Not sure if I’ve ever mentioned this before, but one of my absolute favorite things about Williams graduation is the awarding of the George Olmsted Jr., Class of 1924, Prizes for Excellence in Secondary School Teaching (to use their full name).  I loved nominating one of my high school teachers, and I embrace fully the idea of Williams recognizing those who helped get the fabulous students to Williams in the first place.  Tom Friedman wrote about them in his column back in 2005 after speaking at graduation that year, providing a nice bit of notoriety for this great program.  A great quote from Morty in that article:

“When you are at a place like Williams and you are able to benefit from these wonderful kids, sometimes you take it for granted. You think we produce these kids. But as faculty members, we should always be reminded that we stand on the shoulders of great high school teachers, we get great material to work with: well educated, well trained, with a thirst for learning.”

I noticed in our feed from Williams (on the left side there for those who may not have noticed) that the prizes were announced yesterday (click here for the full press release).  I don’t expect that everyone will read below the fold, so I wanted to put their names here on the front page…after the jump I’ve put in a few highlights from the full release.  For those who don’t know, the winning four teachers get flown in with their families for graduation and are recognized as part of the overall graduation hoopla.  They receive a cash prize and their respective school receives a donation as well.  Please do follow the links above for more info on the program.

  • Bradley E. Conant, Dirigo High School in Dixfield, Maine
  • Karen S. Franke, Kennett High School in North Conway, N.H.
  • Jeffrey C. Markham, New Trier High School in Winnetka, Ill.
  • Tracey M. Wilson, Conard High School in West Hartford, Conn.

Congratulations to the winners, and thanks again to all of those high school teachers who inspired us, guided us, and also pushed us when that was needed!

Anyone have a particular high school teacher or coach that influenced you in a way you still remember?  Please share stories in the comments….

Brad Conant

When bewilderment following the 9/11 tragedy collided with the opening of Dirigo High School, Bradley Conant brought clarity to his freshmen seminar students by skipping ahead in the lesson plan to offer a sensitive and sympathetic account of Islam, its people, and history. “Mr. Conant’s class played a huge role in shaping our understanding of a world that had changed forever,” said Williams senior Amy McLeod.  “It gave me a great respect for him that has only continued to grow.”

This sincere generosity is central to Conant’s philosophy. “I realize that additional academic achievement is very helpful to my professional growth, but in the end, the simple things like time, effort, and individual attention are what make me the teacher that I am,” he said.

Karen Franke

If imitation is the sincerest form of flattery, Franke has a great compliment in Williams senior Liz Kantack. “It is because of Mrs. Franke that I want to pursue a career in education in the future,” Kantack said. “I hope that someday I can have as much of an impact on my students as she has had on hers.”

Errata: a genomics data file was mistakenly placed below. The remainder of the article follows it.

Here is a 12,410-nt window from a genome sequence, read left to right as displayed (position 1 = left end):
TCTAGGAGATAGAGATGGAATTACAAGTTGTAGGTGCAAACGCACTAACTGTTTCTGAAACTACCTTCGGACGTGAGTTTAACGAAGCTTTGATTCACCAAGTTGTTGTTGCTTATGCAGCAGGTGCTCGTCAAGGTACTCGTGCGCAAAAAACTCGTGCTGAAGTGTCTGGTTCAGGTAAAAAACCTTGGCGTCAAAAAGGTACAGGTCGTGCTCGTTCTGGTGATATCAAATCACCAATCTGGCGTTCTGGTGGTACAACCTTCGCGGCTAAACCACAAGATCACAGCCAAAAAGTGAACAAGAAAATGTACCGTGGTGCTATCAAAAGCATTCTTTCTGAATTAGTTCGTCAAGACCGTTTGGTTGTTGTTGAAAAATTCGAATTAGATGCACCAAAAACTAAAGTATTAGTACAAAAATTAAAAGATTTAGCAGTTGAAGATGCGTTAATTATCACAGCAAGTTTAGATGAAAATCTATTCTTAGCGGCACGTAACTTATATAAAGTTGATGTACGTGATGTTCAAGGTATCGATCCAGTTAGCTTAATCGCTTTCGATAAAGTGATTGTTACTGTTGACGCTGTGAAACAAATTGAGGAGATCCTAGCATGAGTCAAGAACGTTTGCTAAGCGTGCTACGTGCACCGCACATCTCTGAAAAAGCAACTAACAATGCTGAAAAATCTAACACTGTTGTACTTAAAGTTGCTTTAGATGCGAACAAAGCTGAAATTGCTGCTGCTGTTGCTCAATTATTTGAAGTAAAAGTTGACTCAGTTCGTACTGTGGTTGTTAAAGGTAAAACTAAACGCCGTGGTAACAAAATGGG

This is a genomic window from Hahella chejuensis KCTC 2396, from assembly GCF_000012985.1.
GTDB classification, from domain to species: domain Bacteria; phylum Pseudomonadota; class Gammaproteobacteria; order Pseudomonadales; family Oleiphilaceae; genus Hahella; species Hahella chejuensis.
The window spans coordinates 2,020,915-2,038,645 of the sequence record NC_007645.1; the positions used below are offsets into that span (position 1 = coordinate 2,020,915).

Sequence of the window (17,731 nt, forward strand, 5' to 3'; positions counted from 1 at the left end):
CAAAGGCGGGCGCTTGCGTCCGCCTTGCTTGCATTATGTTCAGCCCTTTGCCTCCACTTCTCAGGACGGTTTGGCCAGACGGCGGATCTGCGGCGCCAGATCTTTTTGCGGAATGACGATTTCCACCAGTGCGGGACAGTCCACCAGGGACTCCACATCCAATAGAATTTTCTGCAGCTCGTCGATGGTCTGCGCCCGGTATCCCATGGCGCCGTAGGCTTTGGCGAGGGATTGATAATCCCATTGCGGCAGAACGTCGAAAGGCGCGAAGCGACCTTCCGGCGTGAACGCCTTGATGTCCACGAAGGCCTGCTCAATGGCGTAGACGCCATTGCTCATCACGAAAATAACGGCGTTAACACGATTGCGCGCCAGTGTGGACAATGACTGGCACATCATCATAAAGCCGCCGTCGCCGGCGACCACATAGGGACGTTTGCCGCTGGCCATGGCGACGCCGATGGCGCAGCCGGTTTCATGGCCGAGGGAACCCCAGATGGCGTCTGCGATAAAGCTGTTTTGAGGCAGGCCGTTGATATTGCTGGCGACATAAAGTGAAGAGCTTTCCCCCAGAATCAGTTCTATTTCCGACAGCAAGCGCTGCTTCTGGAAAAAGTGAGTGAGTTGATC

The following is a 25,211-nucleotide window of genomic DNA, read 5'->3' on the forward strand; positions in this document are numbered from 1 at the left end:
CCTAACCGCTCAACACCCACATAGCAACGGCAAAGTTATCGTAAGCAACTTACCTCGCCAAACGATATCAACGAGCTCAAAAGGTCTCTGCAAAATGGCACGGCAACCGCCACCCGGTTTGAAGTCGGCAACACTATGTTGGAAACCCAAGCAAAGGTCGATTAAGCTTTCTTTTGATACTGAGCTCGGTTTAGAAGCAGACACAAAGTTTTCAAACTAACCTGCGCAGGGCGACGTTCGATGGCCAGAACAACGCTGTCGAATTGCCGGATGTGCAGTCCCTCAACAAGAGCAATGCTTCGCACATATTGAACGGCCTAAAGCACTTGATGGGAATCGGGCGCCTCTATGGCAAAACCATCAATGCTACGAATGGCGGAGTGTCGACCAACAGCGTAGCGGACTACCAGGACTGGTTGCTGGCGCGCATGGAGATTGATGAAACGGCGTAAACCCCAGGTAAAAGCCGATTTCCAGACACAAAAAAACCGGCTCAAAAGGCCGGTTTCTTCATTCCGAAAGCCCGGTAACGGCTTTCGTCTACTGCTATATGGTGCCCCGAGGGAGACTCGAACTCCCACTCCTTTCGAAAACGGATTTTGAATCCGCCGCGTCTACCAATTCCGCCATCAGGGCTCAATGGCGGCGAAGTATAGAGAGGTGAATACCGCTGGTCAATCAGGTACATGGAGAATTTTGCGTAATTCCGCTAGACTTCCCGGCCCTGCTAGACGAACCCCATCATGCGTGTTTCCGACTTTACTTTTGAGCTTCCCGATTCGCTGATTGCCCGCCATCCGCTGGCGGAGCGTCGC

Franke, who is science department chair, is invigorated when students or new teachers make connections and gain skills. “My passions,” she said, “are helping students discover the thrill of working in the world of science through experiential learning and helping teachers improve their skills in teaching science.”

Jeffrey Markham

Quoting Albert Einstein, “Teaching should be such that what is offered is perceived as a valuable gift and not as a hard duty,” Williams senior Harris Paseltiner said the words found expression in an AP Great Books class taught by Jeffrey C. Markham. “He taught me what it felt like to learn without being told,” Paseltiner said. “He inspired in me, and in all those around him, a wonder at encountering the world.”

“The whole process of learning, and teaching and learning more, makes me feel so alive,” Markham said. His enthusiasm is apparent to his colleagues. “His curiosity, his quick wit, and his abiding belief in the goodness of us all mark him as one of the outstanding members of our faculty who find new ways each year to contribute to our growth as a school,” said John Cadwell, New Trier’s English department chair.

Tracey Wilson

“Every day in the classroom, Tracey does something that makes someone learn a piece of history that directly relates to their own lives,” said Thomas Moore, principal of Conard High School. “She is preserving our legacy as Americans for all students that walk through her doors. She is, truly, an American hero.”

That may be high praise for Dr. Tracey Wilson, but Williams senior Heather Bemis would say that all of this commendation is warranted. Calling herself “somewhat of a spectator” for the first half of high school, Bemis enrolled in Bradbury’s A.P. U.S. History course and soon learned how to articulate her views in class. “Dr. Wilson encouraged me to take an active role in the classroom, and eventually speaking out and sharing my opinions became a habit instead of a chore.”

EDITED 5/28 based o Jo Procter’s comment (awarded vs. announced) – thanks!

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